'The Amazing Race Canada' Season 4: Anthony and Brandon sound off on costly misplay
In The Amazing Race Canada, it’s called an “expert fail” – when someone craps out on a challenge in their wheelhouse.
Think Olympic gold medal hockey player Natalie Spooner repeatedly missing a net target in Season 2, or former pro soccer player Nic La Monaca stinking out the joint at “blind soccer” in Season 3.
The first episode of Season 4 Tuesday saw the two biggest and strongest players – Windsor Buffalo Wild Wings servers Anthony Limbombe and Brandon Campeau – back away from an upper-body-strength challenge involving monkey bars at the bottom of the Jasper SkyTram. Eventually they were eliminated.
They took a four-hour penalty and skipped the Roadblock after Campeau’s hands slipped on his first attempt and he fell hundreds of feet on a bungee.
The smallest team – fitness instructors Kelly Xu and Kate Pan – also opted for the penalty, reasoning that they didn’t have the strength for it.
“We WERE the most physical team in the race,” Campeau said in an interview Wednesday, the day after he and Limbombe watched their elimination at the home of fellow racers Kristen McKenzie and Steph LeClair.
“I really wanted to nail it on my first attempt, but I just didn’t have the upper body strength to do it. So after falling, we contemplated taking penalties and calculated that we would have had enough time to do the rest of the race based on how many teams were still left at the tram.
“We killed it the rest of the race, got to the Pit Stop and it was looking good for a couple of hours. But slowly and surely all the teams ended up showing up. I felt real guilty for watching us lose and then seeing how easy the second attempt was for all the teams.”
(On further attempts, contestants began to figure out that using their feet as well as their hands made it easier. Bad weather gave some teams a break as well, releasing them from having to finish the challenge with only a minor time penalty.)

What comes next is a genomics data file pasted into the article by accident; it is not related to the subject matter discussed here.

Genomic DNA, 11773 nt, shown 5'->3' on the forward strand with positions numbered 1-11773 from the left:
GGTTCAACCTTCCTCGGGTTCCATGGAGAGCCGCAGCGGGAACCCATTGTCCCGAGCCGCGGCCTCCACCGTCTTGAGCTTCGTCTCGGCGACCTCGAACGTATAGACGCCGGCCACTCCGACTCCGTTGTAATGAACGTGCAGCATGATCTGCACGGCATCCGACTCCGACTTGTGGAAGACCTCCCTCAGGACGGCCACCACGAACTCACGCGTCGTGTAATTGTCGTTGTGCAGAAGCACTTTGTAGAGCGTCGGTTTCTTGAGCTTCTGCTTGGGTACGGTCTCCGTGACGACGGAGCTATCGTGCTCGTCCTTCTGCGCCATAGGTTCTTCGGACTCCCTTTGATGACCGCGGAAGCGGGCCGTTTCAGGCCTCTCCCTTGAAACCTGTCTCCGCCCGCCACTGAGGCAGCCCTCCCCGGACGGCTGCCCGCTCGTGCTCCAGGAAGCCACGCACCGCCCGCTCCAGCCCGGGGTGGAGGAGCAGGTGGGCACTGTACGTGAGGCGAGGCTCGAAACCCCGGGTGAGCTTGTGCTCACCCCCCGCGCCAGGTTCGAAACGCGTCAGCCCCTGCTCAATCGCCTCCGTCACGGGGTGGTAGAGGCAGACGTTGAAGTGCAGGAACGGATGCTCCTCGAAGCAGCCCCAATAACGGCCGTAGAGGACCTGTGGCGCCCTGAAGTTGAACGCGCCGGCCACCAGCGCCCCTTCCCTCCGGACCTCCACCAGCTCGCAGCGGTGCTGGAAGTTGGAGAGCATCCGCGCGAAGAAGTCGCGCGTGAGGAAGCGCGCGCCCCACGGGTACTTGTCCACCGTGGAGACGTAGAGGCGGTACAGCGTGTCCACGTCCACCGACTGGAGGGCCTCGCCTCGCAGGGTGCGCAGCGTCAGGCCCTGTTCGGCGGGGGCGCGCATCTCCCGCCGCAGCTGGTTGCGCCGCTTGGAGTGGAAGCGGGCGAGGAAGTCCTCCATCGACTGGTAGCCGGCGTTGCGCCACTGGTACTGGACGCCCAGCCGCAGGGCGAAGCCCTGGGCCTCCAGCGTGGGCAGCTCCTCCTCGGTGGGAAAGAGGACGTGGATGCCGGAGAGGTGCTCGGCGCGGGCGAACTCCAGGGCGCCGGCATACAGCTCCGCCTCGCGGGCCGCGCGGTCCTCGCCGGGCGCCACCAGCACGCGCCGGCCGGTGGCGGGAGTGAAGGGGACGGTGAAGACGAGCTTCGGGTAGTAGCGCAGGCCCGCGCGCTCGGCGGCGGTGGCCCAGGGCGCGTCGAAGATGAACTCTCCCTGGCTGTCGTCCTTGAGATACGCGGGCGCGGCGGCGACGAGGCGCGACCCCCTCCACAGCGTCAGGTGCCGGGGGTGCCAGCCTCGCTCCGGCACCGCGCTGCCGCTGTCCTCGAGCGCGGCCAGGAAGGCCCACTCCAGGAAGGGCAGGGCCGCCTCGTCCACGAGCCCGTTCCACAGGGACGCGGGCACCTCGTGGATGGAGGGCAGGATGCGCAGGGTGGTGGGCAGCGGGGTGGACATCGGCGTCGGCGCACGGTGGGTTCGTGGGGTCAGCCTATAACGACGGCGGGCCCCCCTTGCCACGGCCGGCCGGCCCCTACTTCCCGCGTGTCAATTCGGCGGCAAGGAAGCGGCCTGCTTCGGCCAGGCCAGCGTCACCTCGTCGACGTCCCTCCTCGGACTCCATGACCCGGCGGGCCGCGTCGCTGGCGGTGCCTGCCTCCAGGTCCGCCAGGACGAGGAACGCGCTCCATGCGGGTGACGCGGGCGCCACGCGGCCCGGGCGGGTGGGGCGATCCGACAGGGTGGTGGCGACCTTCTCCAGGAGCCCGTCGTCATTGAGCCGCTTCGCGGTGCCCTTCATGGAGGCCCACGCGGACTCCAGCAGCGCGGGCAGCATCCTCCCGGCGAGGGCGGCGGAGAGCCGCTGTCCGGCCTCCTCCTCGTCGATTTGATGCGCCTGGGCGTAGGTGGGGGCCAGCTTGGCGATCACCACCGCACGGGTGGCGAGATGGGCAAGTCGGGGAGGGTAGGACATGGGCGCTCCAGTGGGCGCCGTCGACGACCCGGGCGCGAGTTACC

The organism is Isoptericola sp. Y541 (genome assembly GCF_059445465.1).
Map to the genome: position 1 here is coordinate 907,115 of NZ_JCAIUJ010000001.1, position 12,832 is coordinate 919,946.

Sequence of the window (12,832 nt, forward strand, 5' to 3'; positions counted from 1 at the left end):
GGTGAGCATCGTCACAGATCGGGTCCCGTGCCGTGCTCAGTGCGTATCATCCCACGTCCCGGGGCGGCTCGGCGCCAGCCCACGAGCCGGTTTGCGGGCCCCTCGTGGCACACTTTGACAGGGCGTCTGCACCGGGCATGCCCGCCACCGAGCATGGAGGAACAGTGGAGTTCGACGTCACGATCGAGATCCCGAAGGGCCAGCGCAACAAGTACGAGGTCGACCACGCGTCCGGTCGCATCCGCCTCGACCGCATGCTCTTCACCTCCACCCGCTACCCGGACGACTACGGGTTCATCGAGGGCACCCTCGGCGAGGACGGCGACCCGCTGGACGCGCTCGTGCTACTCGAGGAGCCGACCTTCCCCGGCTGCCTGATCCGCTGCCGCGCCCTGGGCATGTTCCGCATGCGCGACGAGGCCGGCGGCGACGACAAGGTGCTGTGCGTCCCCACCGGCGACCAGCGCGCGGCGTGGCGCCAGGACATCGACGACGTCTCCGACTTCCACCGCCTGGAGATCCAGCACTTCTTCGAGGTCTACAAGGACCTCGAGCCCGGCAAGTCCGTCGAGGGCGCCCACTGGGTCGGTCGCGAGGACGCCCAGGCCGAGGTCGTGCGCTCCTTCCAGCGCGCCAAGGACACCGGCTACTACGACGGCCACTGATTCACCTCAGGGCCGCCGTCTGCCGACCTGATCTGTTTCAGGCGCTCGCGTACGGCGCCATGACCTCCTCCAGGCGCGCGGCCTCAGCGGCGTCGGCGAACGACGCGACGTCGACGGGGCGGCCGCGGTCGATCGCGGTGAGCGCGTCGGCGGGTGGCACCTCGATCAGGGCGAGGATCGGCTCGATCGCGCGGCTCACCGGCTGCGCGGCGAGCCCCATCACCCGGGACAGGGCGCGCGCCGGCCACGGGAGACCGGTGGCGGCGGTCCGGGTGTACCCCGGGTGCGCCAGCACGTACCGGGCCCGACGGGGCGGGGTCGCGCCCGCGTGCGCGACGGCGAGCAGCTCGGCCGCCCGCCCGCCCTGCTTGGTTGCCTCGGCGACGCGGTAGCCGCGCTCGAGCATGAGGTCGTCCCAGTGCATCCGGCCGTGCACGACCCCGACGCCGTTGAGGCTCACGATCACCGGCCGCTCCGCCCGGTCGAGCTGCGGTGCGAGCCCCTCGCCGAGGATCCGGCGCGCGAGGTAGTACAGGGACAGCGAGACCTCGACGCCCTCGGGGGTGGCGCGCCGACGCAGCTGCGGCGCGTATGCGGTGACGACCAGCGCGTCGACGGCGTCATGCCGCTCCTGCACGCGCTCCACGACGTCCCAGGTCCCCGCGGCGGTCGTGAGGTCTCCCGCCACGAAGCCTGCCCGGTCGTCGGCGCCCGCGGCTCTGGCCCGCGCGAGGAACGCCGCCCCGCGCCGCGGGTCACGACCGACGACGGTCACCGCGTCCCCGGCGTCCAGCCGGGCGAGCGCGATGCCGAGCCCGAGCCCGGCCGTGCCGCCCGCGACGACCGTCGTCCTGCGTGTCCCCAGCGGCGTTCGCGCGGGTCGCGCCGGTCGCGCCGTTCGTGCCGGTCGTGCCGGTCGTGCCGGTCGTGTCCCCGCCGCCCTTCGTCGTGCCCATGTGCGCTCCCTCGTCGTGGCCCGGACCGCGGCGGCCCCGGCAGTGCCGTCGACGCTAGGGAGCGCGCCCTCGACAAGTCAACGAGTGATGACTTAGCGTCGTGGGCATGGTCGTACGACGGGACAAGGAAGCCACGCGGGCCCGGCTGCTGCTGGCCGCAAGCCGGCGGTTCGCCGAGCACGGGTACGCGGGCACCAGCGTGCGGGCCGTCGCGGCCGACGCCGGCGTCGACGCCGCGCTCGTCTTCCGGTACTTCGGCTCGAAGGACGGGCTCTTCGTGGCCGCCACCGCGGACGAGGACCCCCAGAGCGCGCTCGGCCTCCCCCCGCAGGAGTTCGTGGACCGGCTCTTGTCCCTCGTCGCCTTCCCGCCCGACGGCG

Could Limbombe, a former college basketball player and the bigger of the two, have completed the SkyTram challenge?
“Obviously, after you get eliminated, you play with different possibilities,” Limbombe said. “Everyone would. Of course I thought, ‘What would have happened with me?’ But at the end of the day there’s nothing we could do about that.”
“I think Anthony could have done it on his first attempt,” Campeau said.
Discovering that they were effectively in a race with the diminutive “Kate and Kelly” (who at one point let their raft get away from them on the Athabasca River) Limbombe and Campeau liked their chances. Indeed, the episode was edited to make it sound like they were trash-talking the young women.
“All we were saying was if it came down to a footrace, we thought we’d beat them because we are the more physical team, we’re athletic guys,” Limbombe said.
“At that point,” Campeau added, “now that it’s two teams that have penalties, the rest of the race doesn’t matter as long as you get to the mat before them.
“We knew we would smash ‘em in the footrace, but we weren’t talking smack about them.”
Campeau did admit, though that when Xu and Pan lost their raft, “it sure did look like (they were going to lose).”
Watching the show with fellow players who were there and already knew the outcome was a relief for Limbombe and Campeau, whose other option was to watch it at their workplace.
“Apparently, everyone was cheering us on,” Campeau said. “We were told there was a large crowd at the dining room that clapped and cheered and drank shots every time they saw us on TV.
“But being there for the disappointment – that would have been awkward.”
Though they didn’t have a long time to assess the competition, Limbombe and Campeau figured early on two favourites. One of them – Big Brother Canada alumni and argumentative “exes” Jillian MacLaughlin and Emmett Blois – actually won the first leg of the race.
“We knew from first impressions that Jillian and Emmett would be a tough team to beat,” Limbombe said. “And (former U.S. softball collegians) Steph and Kristen would be tough to beat just because they looked physically dominant.”
But as we discovered, looks aren’t everything.